Category Archives: TGIF

Thank God it’s Friday articles

Thank God it’s the Holidays

Published 14 August 1998

MONDAY Stand by your beds, the Yanks are coming. Hush my mouth, no Yanks ever came from the Deep South, y’all hear? Discover in the manic clear-up too few beds for family (6) plus our visitors from across the pond (4). Rush out to buy new bed. Garden chaos shames me into clearing would-be flower bed; new planting can wait till autumn. Summer budget can only take so many beds.

TUESDAY Local festival offers A Midsummer Night’s Dream in a castle. Brilliant performance by A-level students. Expect to see more of Helena. Since three acts are performed in nighties and pyjamas, have already seen quite a lot of her. Actors compete with campanologists, a jumbo jet and a raucous seagull. Joys of live theatre. Fight scene, with toothbrushes and including devilish nipple-twisting, hilarious. Americans say being on a blanket on the ground was never like this at home, but are entranced.

WEDNESDAY Daughters depart to see a “real play” – The Iceman Cometh – in London. Elder daughter, exhausted by entertaining Americans, sleeps through first act. Younger daughter is ecstatic – “Kevin Spacey looked right at me!” Glad they are back, having temporarily mislaid the M4. They bring another American, rescued from the hostile metropolis which is entirely populated, she swears, by charlatans and foreigners. Back home, the Roast Dinner Cometh in honour of Americans who live by communal grazing and consider a roast with all the trimmings a strange phenomenon (too right on a Wednesday evening).

THURSDAY Warfare over cars. One of the joys of the holidays is watching children work for a living, though it’s interesting to note that an 18-year-old school-leaver is more employable (40 hours a week, in a suit, in IT) than a 21-year-old BA English student (in a bar, in a T-shirt tighter than I think is decent, in a strop because her brother is earning more than she is and with unpredictable hours which are never going to cover her overdraft). Today, complicated battle plan needed to get them to work, and accommodate elder daughter taking assorted Americans to fascinating Welsh sites. I mean sights.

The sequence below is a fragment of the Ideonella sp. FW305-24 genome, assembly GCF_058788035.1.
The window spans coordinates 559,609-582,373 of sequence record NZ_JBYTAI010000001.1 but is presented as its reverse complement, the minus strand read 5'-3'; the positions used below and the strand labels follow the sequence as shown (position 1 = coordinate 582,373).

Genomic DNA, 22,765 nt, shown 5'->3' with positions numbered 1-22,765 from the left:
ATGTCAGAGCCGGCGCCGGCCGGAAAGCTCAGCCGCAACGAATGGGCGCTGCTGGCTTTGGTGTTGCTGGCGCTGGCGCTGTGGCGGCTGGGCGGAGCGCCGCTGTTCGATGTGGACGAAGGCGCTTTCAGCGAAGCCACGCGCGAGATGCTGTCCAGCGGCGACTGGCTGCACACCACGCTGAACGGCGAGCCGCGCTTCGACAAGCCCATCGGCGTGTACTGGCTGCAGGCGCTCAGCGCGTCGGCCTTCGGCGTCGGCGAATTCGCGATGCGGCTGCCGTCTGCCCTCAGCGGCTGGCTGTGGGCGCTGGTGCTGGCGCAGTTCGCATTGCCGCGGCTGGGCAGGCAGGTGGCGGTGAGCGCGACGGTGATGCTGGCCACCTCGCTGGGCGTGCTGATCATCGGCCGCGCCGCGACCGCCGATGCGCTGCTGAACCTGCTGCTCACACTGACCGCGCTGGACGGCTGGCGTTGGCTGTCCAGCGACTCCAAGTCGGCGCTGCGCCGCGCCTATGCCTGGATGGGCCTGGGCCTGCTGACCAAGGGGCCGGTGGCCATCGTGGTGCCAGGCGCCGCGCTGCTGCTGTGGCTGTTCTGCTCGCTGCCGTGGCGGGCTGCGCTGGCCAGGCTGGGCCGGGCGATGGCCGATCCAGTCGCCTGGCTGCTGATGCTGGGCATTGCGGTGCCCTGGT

Discuss with American guests the British compulsion to parade history in front of visitors – or rather visitors in front of history. Philosophical/cultural conversation is dimly reminiscent of teacher-speak. Feel pleasantly rusty. Mrs Guest says she’d rather go shopping. Mr Guest says history is fine, and it’s cheaper.

Logistics require me, car-less, to recline in garden, drinking Pimms. Nothing to mark but time. Bliss.

FRIDAY Back to castle, following slight fracas over 10-year-old’s reluctance to swallow two Shakespeares, even if they are the two his parents, separately, did for O-level.

Interminable rain has forced production into leisure centre. Behind us a teacher/parent recreates the interminable reign of Henry V – “I know, Dad, I’ve studied it!” Helena from Tuesday’s production is in audience, stud in nose. Lovely that she’s no student of mine – not my problem.